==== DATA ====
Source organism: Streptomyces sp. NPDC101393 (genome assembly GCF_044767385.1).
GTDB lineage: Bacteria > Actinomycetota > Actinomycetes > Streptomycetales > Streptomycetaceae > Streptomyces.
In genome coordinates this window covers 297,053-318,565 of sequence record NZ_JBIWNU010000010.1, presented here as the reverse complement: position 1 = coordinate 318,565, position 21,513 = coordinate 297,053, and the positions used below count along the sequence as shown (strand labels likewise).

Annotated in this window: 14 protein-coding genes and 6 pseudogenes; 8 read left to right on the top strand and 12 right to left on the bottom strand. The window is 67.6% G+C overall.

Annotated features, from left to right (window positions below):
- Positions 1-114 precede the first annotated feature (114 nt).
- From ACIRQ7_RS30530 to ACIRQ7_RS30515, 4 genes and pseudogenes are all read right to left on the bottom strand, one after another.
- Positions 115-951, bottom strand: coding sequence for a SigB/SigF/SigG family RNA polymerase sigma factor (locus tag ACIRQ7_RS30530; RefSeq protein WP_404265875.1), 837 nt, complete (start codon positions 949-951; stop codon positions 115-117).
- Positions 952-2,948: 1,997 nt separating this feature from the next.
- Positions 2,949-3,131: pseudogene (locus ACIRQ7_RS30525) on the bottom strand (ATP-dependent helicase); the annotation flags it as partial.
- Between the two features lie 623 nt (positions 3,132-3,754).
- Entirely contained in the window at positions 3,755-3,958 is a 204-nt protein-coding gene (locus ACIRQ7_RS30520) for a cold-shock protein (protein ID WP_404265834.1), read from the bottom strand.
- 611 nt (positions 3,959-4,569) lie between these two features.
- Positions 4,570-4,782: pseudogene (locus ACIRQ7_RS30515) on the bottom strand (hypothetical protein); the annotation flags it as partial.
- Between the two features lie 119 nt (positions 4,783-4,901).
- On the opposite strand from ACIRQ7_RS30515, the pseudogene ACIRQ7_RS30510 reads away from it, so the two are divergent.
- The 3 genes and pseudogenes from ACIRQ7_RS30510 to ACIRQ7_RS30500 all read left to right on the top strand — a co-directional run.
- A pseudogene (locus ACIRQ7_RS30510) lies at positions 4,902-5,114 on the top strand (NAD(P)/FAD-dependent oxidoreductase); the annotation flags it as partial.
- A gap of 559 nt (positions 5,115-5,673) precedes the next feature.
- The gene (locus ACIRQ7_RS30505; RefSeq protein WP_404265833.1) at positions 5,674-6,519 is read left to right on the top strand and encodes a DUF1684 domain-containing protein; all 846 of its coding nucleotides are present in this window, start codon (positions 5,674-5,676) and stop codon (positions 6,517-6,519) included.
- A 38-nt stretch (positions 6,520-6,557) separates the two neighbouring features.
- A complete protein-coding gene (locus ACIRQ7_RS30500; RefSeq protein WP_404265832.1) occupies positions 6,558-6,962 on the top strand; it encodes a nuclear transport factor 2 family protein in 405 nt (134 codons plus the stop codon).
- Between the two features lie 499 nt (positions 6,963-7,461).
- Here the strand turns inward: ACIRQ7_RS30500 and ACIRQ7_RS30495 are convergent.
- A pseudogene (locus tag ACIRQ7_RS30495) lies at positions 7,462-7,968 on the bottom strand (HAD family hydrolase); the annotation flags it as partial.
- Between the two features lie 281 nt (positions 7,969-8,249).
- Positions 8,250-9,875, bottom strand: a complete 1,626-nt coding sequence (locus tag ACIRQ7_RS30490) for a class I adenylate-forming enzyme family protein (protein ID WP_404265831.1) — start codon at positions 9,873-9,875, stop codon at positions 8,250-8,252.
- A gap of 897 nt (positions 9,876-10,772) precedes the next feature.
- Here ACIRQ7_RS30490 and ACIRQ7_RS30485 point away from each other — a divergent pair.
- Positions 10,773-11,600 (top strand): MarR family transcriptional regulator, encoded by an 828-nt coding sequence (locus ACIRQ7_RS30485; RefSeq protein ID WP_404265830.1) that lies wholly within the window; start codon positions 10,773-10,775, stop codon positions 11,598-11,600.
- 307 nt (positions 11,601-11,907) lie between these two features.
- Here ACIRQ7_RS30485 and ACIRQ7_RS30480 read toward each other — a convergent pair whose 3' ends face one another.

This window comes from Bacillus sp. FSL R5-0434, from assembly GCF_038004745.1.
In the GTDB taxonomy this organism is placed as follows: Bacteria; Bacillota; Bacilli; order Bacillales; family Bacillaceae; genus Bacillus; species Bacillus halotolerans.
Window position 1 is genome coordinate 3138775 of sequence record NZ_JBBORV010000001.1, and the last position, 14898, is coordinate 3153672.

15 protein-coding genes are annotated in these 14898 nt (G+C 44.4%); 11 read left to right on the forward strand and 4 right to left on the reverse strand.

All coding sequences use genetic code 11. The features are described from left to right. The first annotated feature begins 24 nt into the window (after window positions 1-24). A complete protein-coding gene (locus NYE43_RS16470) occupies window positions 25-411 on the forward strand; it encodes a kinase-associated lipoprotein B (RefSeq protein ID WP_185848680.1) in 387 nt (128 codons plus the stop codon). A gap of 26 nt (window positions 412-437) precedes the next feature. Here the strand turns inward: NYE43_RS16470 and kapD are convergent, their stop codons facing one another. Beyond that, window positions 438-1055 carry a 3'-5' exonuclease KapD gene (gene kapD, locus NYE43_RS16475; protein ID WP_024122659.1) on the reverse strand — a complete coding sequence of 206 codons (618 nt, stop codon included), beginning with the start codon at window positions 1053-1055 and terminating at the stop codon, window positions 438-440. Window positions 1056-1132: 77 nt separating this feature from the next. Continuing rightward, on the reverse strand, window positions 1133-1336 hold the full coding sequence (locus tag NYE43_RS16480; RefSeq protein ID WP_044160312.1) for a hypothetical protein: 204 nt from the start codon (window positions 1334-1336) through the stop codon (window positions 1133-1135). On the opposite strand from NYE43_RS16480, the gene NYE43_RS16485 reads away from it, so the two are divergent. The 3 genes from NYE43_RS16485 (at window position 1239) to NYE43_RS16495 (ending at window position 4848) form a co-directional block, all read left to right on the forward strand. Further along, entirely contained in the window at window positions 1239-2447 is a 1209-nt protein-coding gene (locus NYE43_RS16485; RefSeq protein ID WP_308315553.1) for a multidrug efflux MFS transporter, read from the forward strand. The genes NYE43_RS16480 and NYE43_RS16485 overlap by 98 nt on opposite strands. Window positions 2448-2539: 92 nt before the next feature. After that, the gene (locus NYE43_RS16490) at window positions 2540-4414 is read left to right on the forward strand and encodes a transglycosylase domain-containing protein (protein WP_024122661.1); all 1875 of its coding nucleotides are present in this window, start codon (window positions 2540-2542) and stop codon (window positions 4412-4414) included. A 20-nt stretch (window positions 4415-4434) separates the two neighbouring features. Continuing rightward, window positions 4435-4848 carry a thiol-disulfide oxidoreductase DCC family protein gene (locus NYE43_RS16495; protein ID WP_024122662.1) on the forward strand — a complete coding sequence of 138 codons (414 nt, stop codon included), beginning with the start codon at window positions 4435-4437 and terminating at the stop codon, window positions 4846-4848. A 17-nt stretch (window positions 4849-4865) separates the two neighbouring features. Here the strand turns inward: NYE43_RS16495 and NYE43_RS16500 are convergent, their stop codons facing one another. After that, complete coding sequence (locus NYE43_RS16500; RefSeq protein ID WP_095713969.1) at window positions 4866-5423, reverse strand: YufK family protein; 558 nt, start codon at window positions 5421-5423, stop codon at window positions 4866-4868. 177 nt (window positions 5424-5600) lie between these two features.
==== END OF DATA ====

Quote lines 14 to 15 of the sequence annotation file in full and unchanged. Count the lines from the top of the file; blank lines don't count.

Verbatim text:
- Positions 4,570-4,782: pseudogene (locus ACIRQ7_RS30515) on the bottom strand (hypothetical protein); the annotation flags it as partial.
- Between the two features lie 119 nt (positions 4,783-4,901).